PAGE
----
Known for fighting anyone at anytime in the cage and participating in envelope-pushing extreme sports out of it, UFC lightweight fan favorite Donald Cerrone has parlayed that notoriety into quite the lucrative set of sponsors heading into his UFC 187 bout with John Makdessi from Las Vegas this Saturday (May 23, 2015).
But those sponsorships, which include high-paying deals with high-profile companies like Budweiser and Fram, are set to dry up when the UFC’s controversial sponsorship deal with Reebok goes into effect at International Fight Week this July.
Several fighters have understandably spoke up about the large amount of money they’re going to be missing out on, and company man Cerrone is no different; in fact, he’ll probably be hit harder by the deal than almost all UFC fighters. Speaking in an interview with Yahoo! Sports this week, Cerrone proclaimed that he stands to lose a whopping $60,000 per fight under the new pay structure:
“Per fight, yeah, I’m going to take a little bit of a cut, sure,” Cerrone admitted Monday. “I think my pay grade with the Reebok deal is, $20,000, or $22,000. So, comfortably, [I’m] saying that I’m going to be losing $60,000 a fight probably.”
But ‘Cowboy’ also enjoys the security of his main sponsors having signed on to sponsor the UFC on the fighters’ Reebok uniforms, meaning they won’t be releasing him like many other companies will do to their once-sponsored athletes. In that sense he’s lucky, and he’s even more fortunate in that his Budweiser deal pays him yearly in addition to translating to out-of-the cage opportunities:
“Budweiser, along with Fram and others are on board with the UFC and Reebok, so I kind of lucked out. I got lucky and all my sponsors are sticking by me. We’ll figure how to make it work outside of the UFC. No, I’m not going to be making the big money on the fights like I am now but it’s all going to work out.
“Budweiser is a year deal with me, so I guess fortunately for me I’m getting paid regardless.”
Indeed he is lucky for being able to keep his high-paying sponsors even once the policy goes into full effect, because that’s a luxury many fighters will not be enjoying as it costs them very substantial amounts of sponsorship dollars they once enjoyed. There’s going to be a lot of figuring out to do as the still-developing program works out the kinks of its infantile stages, yet Cerrone believes that the whole program will end up being a great avenue for fighters to ensure they get their sponsorship money:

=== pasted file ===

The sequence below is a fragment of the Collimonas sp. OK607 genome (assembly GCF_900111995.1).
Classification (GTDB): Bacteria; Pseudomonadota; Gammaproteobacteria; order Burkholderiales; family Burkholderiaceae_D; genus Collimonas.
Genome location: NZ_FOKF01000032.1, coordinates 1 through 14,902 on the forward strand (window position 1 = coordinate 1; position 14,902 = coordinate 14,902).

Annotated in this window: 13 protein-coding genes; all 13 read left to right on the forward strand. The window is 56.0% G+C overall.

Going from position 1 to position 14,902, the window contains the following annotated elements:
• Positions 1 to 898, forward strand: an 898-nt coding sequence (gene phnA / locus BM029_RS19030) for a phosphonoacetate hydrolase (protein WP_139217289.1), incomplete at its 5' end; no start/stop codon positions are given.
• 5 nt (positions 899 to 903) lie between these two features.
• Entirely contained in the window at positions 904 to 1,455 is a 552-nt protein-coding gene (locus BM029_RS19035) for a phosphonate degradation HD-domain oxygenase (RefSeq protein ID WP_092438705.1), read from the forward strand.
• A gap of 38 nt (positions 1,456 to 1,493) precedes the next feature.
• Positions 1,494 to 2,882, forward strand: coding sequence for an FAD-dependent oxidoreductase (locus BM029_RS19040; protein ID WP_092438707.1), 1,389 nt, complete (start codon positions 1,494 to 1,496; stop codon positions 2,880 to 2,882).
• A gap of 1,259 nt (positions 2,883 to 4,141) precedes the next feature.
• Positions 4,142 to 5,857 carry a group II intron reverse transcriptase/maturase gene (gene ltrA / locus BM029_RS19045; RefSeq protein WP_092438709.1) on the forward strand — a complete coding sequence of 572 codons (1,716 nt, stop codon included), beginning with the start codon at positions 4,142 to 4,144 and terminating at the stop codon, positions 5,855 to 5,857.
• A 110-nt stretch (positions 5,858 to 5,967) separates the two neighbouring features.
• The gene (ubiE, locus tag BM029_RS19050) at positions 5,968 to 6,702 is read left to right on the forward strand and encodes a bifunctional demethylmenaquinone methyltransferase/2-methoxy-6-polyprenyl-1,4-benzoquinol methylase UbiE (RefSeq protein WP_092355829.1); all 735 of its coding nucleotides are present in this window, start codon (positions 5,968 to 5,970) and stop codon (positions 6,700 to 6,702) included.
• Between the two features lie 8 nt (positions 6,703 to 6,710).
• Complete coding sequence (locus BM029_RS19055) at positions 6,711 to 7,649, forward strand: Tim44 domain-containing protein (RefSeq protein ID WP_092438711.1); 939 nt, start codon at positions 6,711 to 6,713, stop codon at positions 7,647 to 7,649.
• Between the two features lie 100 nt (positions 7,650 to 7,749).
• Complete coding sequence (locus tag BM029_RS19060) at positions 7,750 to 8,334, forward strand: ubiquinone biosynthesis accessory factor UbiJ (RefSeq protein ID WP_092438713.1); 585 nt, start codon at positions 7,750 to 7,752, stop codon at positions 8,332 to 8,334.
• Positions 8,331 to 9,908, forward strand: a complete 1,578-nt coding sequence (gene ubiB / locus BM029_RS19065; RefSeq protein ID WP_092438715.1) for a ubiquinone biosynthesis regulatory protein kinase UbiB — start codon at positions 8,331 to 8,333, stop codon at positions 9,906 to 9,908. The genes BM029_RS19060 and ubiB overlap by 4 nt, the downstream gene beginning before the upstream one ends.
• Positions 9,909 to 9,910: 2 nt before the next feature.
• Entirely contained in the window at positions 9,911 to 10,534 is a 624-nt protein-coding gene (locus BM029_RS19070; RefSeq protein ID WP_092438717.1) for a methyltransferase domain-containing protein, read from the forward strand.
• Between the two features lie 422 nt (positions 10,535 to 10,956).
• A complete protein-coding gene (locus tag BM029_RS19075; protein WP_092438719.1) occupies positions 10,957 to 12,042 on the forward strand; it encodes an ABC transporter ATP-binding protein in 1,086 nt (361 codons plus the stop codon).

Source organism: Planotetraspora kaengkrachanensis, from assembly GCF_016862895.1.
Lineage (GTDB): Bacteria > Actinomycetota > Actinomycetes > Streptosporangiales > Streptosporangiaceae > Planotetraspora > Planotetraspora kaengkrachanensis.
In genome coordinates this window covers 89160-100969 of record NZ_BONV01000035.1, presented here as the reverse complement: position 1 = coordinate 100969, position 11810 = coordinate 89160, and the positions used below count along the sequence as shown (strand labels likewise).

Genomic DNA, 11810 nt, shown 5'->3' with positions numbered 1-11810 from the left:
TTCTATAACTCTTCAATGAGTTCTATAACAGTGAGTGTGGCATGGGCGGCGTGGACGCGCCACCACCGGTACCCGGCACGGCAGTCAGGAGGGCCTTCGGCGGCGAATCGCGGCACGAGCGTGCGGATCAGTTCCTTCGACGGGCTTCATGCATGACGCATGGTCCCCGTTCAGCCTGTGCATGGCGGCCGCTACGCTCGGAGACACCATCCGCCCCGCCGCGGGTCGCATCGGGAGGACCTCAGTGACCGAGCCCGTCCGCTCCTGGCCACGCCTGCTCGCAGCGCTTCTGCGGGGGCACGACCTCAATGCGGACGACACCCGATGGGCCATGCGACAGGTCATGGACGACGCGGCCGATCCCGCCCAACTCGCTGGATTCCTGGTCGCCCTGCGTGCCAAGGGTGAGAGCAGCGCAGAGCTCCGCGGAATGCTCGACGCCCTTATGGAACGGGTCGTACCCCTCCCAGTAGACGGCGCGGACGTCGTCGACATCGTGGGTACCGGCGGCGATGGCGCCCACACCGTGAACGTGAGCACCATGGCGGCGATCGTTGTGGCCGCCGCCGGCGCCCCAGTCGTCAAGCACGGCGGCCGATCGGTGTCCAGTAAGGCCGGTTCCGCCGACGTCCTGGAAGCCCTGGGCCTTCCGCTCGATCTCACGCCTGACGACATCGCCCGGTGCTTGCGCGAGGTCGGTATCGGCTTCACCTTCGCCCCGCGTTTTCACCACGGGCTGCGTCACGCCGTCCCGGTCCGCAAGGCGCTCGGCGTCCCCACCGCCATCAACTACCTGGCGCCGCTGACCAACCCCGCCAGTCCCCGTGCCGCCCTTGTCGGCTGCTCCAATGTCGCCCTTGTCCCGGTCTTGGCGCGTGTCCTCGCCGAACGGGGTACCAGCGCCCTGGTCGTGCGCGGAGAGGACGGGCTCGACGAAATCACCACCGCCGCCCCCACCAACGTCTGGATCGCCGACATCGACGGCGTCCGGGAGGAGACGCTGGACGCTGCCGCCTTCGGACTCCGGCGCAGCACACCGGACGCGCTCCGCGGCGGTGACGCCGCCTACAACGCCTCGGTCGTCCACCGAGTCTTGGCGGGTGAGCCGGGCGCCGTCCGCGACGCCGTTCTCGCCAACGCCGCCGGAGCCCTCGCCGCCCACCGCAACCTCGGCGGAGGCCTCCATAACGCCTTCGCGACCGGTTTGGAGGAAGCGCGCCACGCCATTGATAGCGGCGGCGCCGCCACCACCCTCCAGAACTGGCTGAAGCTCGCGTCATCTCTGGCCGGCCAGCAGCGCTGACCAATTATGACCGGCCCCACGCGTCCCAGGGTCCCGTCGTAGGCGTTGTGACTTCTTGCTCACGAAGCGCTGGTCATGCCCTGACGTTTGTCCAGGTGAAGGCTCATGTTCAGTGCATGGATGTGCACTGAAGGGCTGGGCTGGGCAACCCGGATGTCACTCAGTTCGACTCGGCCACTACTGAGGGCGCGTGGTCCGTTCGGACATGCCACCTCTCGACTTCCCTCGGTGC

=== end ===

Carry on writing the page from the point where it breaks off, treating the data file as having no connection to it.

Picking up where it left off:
“I think the Reebok deal…you know, the first couple of fights, the first year, is gonna be kinda shaky ground while they figure everything out,” he said. “But I think it’s awesome. And like I said, there’ s a lot of people that were looking for sponsors and who were fighting for $500.
“Now they know – I mean, I don’t know how the pay is gonna work, but I’m sure the UFC is going to send a check, or Reebok is going to send a check right away. It’s not going to be like fighting for pennies again; knocking people out and then calling, ‘Hey, it’s been 90 days, where is my check? I don’t have it. I need it.’ So, it’s going to be good for everybody and once they figure everything out, I think it’s going to be just fine.”
Ever the company man, it’s easy for Cerrone to say that things are going to be ‘just fine’ when his main sponsors will continue to back out of the cage and emblazon his uniform when he’s in it. Those are luxuries few fighters are going to enjoy in this unknown era of Reebok sponsorship, and the unknowns of the deal have a lot of fighters not surprisingly up in arms about where their money will come from.
But hey, all they have to do is fight as many times as Cerrone does, and the paychecks, whether they be from fight purses or sponsors, will keep rolling in regardless. Right?
Unfortunately for most, it’s just not that easy, meaning the next year could be a confusing one as the massive sponsorship deal settles into a happy medium for both the UFC and its many competitors.